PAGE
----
14 Then they cried out to the Lord, “Please, O Lord, we pray, do not let us perish on account of this man’s life. Do not make us guilty of innocent blood; for you, O Lord, have done as it pleased you.” 15 So they picked Jonah up and threw him into the sea; and the sea ceased from its raging. 16 Then the men feared the Lord even more, and they offered a sacrifice to the Lord and made vows.

17 But the Lord provided a large fish to swallow up Jonah; and Jonah was in the belly of the fish three days and three nights.


Personal Reflection:

In times like these, we may feel like fleeing from life – life in terms of how life looks these days anyway.  We want nothing to do with this virus, and isolation and masks and closed businesses and nowhere to go for entertainment – movies, sports events, concerts, theater, etc.  If only we could get on a ship and escape this nightmare!  Just let life be normal again, we plead, cry and pray.

Jonah had his own nightmare to deal with.  God wanted him to go to the evil city, the hated city, of Nineveh to deliver a message to them, to “cry out against it” because of their wickedness.  “No thanks, Lord,” he said, I want nothing to do with that.  And to make his point, he gets on a ship heading directly opposite the way to Nineveh, because going to Nineveh could be dangerous to one’s health, not to mention disgusting and repulsive.

What have we heard God say to us about living in His way?  What challenges does God’s Word place in front of us?  What have we “run away” from, or maybe still are running away from?

In the end, we can’t run away from God, anymore than we can run away from a world-wide pandemic.  There’s nowhere we can go that God isn’t there, with us.  Now that can sound burdensome and overwhelming, but it can also be a word of encouragement, strength and comfort, because God doesn’t call us out and leave us hanging, God promises to be with us and give us all we need, to support and nourish us for this life He calls us to.  And whether it’s dealing with Covid-19 or living our faith in authentic ways, that promise makes all things possible.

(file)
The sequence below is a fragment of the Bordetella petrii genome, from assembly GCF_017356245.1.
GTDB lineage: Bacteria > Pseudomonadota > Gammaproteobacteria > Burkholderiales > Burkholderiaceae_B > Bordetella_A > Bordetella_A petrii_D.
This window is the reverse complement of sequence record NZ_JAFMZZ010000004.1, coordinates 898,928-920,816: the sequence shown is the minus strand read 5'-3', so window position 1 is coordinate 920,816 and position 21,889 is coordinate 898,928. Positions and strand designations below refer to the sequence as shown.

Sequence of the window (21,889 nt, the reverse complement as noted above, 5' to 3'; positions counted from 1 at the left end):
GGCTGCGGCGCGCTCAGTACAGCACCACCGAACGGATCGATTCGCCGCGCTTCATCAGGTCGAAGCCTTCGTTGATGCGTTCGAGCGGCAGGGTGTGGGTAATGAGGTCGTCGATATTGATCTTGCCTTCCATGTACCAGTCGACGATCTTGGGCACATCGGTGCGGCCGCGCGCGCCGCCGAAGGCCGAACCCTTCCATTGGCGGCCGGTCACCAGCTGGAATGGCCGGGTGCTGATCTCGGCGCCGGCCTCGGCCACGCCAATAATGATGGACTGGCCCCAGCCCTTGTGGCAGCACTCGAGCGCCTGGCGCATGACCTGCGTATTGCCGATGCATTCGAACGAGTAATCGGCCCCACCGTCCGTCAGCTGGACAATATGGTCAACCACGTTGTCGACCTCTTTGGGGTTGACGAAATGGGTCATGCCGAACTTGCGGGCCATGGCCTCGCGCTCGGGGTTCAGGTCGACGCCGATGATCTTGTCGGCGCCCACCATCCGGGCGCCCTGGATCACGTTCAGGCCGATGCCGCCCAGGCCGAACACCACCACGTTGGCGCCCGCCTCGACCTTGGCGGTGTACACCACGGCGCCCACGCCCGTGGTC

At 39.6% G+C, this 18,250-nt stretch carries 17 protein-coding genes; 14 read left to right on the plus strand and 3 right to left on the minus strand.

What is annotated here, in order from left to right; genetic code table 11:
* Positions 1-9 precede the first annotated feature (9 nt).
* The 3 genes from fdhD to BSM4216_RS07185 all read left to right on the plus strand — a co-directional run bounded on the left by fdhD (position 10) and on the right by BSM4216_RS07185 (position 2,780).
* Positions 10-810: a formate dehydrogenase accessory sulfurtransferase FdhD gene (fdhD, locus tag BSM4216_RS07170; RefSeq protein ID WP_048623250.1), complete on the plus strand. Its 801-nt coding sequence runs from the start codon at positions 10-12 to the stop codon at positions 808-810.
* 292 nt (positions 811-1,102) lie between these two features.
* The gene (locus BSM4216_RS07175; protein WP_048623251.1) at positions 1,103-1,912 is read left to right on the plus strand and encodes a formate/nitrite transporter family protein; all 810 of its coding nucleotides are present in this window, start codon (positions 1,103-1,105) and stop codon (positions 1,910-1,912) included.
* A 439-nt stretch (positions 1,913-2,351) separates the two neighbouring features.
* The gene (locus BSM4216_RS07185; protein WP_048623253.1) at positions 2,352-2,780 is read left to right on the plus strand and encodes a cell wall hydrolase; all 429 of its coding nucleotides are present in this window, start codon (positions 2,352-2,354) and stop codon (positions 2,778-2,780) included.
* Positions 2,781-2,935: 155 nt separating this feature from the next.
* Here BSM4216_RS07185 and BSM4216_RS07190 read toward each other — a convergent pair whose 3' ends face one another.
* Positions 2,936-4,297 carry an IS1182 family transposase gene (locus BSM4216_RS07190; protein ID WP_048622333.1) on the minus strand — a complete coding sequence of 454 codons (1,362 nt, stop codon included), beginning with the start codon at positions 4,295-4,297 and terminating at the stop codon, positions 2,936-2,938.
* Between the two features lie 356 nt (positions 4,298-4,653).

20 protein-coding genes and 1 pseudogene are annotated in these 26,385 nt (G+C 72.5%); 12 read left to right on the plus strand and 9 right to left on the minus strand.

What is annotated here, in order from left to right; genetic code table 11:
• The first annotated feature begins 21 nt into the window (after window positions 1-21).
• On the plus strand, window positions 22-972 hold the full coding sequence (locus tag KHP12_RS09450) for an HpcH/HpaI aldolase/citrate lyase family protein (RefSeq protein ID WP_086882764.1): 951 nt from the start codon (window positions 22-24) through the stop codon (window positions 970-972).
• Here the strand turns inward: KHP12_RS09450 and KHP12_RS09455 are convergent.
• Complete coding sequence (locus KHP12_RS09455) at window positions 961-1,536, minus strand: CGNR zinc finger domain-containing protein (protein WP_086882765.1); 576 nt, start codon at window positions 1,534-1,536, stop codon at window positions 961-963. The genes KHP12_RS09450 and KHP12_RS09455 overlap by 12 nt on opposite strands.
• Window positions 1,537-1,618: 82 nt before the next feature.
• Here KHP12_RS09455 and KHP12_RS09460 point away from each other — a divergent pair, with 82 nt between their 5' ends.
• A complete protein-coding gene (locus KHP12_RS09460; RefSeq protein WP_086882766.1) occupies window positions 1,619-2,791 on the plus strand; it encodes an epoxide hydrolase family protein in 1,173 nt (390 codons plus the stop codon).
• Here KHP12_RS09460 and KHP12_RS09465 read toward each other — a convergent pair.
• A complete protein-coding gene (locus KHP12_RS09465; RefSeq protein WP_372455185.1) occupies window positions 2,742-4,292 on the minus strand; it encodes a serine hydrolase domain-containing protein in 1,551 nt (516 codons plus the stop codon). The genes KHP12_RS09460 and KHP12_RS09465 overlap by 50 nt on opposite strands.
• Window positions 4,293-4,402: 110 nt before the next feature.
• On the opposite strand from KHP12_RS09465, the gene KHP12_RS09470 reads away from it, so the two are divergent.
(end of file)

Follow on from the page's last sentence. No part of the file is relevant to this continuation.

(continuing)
Hymn for Reflection:
“You Are the Way” (ELW #758)

You are the way, to you alone from sin and death we flee;

All those who search for God, you find and by your grace set free.


You are the truth; your word alone true wisdom can impart;

You only can inform the mind and purify the heart.


You are the life; the rending tomb proclaims your conqu’ring arm;

And those who put their trust in you not death nor hell shall harm.


You are the way, the truth, the life; grant us that way to know,

That truth to keep, that life to win, whose joys eternal flow.


“The Lord is my shepherd, I shall not want.
He makes me lie down in green pastures; he leads me beside still waters;

he restores my soul. He leads me in right paths for his name’s sake.”

                                                                                                                                                   – Psalm 23:1-3 (NRSV)


Blessings & Peace,

Pastor Wayne


Want to do something positive in this uncertain, anxious time? 

 Write an encouraging card, note or letter for our elderly friends at Senior Star (there’s a bin in the breezeway where you can place them) – or for one of our shut-ins (Ken Bechtler, Myrtle Danielson, Helen Randall and Barb Morphew) which can be brought to church for delivery.

Or, make some cheerful, simple artwork – for others and for yourself – that can be put in a window to cheer you up, and those who may see it in your neighborhood.

Do you Quilt?  How about making Masks out of quilting fabric?  It’s supposed to be one of the best fabrics to use, and there are patterns online to make them.


For those affected in any way by the Covid-19 pandemic.

For our congregation in this time of separation, that we would yet be held together.

Have another idea?  Let me know, and I will share it here!